As technology continues to enable new breakthroughs, the shared economy is a strong contender for growth – rising from a US$15 billion industry in 2014 to a projected US$335 billion in 2025 according to Forbes. Defined as “an economic system where assets or services are shared between peers or businesses for free or for a fee”, lodging services like Airbnb, ride-hailing services like Uber or co-working spaces like WeWork are some of the biggest names in the industry.
However, the global coronavirus epidemic has caused significant repercussions for such enterprises – with fears of travel, social distancing and work from home policies slashing Airbnb occupancy, leaving WeWork’s hot desks and offices vacant and the suspension of carpooling services for Uber and Lyft. Despite the economic challenges of social distancing, one aspect of the shared economy is still standing strong: designer fashion – most notably, Hong Kong’s Style Carousel.
High-end fashion, apart from being criticised for being elite-exclusive products, falls out of fashion quickly – resulting in disposal after being worn only several times. “Our service gives women access to their favourite designer brands while eliminating the battle between looking good and being sustainable,” explains Style Carousel’s Founder and CEO Evelyn Cahill. Given Hong Kong’s geographical advantages and abundance of fashion-forward consumers, she adds that the city provides the perfect conditions to nurture a fashion sharing start-up.
Supporting both consumers and designers
From an economic and logical standpoint, such a business model makes sense. Imagine being invited to a fancy cocktail reception and you bought a dazzling lattice gown just for it – due to social stigmas around wearing the same outfit, you worry that wearing the same dress again to another occasion might draw raised eyebrows from your peers. Having the option to rent a trendy dress makes much more sense than buying one for a single occasion!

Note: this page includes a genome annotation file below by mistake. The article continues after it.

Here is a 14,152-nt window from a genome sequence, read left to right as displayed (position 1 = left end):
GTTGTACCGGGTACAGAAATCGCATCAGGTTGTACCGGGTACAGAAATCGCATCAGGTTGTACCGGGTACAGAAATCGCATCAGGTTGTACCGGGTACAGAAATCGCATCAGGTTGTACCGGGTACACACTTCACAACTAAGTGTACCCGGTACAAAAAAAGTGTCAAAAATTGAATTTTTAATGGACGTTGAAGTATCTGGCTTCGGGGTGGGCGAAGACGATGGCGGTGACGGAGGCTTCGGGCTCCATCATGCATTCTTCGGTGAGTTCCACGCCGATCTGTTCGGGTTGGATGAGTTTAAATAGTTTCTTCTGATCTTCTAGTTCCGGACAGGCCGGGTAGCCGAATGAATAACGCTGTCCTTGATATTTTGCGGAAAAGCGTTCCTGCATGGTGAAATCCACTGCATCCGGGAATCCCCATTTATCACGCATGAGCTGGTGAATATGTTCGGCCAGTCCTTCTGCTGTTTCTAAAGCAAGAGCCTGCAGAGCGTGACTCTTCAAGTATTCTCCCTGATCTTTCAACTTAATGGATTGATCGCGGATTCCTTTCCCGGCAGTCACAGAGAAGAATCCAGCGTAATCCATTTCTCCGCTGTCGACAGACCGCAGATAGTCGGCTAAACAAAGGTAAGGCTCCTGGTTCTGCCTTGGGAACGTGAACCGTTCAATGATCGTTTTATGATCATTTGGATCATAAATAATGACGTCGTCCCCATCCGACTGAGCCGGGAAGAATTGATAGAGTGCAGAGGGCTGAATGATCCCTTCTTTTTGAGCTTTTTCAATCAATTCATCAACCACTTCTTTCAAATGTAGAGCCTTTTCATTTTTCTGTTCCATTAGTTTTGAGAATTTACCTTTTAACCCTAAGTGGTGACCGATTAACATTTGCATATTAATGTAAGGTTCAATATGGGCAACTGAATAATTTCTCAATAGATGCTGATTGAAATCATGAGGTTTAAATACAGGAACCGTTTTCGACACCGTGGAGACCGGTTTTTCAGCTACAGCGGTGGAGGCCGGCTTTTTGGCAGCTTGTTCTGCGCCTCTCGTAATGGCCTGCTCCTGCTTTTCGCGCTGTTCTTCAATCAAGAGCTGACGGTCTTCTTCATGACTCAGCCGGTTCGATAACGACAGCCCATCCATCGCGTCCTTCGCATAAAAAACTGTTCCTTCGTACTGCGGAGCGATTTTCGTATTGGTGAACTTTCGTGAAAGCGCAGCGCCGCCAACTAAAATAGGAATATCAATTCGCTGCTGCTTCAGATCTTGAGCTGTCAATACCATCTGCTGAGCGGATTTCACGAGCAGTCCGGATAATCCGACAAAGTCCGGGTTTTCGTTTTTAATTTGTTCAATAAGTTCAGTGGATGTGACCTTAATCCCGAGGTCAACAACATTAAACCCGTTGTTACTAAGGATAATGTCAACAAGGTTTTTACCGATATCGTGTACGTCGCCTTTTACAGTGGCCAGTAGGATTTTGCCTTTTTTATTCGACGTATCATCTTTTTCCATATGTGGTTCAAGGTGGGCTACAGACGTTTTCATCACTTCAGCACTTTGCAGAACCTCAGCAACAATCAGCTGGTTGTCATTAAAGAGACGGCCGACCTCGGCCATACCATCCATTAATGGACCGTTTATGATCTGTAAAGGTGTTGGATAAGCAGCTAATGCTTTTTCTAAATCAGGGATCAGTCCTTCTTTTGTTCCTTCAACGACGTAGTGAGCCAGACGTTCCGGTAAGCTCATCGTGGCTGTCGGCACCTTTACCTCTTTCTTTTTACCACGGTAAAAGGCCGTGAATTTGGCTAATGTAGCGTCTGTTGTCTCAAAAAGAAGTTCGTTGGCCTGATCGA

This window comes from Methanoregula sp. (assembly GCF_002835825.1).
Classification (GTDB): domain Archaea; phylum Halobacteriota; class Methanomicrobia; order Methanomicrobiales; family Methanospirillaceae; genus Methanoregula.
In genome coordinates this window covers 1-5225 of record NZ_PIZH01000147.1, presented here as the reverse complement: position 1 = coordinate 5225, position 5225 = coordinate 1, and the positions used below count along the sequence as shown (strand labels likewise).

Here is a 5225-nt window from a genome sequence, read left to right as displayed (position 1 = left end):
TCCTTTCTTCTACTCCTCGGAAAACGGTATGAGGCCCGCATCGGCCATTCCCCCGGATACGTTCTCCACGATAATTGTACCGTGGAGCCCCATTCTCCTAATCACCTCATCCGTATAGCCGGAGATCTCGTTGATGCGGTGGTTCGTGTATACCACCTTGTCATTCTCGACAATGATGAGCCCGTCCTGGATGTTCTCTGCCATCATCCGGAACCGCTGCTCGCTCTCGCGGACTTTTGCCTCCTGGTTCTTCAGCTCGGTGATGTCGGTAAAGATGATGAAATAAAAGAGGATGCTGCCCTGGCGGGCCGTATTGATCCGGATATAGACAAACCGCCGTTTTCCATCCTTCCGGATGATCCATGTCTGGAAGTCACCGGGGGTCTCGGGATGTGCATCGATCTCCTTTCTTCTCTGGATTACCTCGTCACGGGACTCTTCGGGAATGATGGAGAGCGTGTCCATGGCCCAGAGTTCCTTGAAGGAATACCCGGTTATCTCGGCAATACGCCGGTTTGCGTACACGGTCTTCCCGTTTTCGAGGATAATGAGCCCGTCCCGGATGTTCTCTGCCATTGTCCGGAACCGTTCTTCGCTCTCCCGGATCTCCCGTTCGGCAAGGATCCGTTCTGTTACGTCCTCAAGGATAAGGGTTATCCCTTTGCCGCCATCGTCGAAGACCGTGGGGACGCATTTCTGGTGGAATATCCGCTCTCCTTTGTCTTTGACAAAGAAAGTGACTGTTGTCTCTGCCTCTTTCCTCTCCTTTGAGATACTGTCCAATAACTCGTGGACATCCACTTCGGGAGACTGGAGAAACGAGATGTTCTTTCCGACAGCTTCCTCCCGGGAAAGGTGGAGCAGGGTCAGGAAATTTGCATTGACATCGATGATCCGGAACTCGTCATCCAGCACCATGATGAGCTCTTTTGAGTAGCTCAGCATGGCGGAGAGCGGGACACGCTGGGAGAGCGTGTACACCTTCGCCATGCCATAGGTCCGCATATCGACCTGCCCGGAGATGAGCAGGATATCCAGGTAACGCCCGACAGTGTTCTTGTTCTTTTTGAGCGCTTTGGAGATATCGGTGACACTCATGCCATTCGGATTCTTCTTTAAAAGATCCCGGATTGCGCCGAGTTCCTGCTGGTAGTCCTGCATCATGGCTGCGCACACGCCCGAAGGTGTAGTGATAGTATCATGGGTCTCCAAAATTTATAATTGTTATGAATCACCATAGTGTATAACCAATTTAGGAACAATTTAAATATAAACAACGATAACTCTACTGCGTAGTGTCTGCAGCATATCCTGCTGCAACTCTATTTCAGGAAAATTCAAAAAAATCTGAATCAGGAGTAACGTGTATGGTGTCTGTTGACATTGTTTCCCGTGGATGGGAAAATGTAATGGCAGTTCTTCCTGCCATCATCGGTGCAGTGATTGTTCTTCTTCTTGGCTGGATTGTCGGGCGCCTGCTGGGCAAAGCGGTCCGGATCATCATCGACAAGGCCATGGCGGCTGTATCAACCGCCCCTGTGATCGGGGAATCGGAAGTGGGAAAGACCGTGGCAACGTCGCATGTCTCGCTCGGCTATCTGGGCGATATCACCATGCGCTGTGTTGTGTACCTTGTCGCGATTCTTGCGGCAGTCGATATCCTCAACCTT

Style Carousel collaborates with fashion brands to list their pieces on the platform. Through direct interaction with designers, brand owners, bridal shops and global multi-brand boutiques, product authenticity and greater quality control can be achieved. “This is a big driver of business to our platform and gives us an edge in Asian markets,” said Ms. Cahill. “Brand partners can tap into new buyers and build brand loyalty with this market… and leverages their underutilised inventory while earning an incremental revenue stream.”
With most people attempting to sit out the virus by staying at home, Style Carousel is launching feel-good content designed to engage and uplift their clientele. Even though social gatherings are suspended for the moment, wearing a seductive sequin dress to a virtual cocktail party with your friends is a great way to socialise and show off your fashion tastes. Through giveaways and promotions offered on their social media pages, Style Carousel hopes to support brand partners and small businesses that have been impacted by the coronavirus epidemic.
Although the epidemic has most consumers feeling trapped and fashion retailers worried, fashion sharing provides a new way for both parties to hopefully ride out the storm.